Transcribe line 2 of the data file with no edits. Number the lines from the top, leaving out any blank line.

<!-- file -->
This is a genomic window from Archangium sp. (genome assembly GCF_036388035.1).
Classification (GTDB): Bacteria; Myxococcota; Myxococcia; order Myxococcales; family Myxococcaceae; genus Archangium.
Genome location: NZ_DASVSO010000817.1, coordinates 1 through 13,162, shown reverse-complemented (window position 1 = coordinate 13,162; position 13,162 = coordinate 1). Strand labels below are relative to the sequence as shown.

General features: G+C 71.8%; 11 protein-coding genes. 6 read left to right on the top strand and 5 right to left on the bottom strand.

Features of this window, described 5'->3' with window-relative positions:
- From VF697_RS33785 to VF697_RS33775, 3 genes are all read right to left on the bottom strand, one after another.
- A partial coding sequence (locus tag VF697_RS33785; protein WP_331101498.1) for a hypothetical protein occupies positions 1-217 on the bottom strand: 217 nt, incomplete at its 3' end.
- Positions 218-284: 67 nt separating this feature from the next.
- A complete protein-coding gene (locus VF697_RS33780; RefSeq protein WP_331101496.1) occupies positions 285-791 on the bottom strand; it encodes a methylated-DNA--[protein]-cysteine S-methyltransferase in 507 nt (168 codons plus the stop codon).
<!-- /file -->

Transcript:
Classification (GTDB): Bacteria; Myxococcota; Myxococcia; order Myxococcales; family Myxococcaceae; genus Archangium.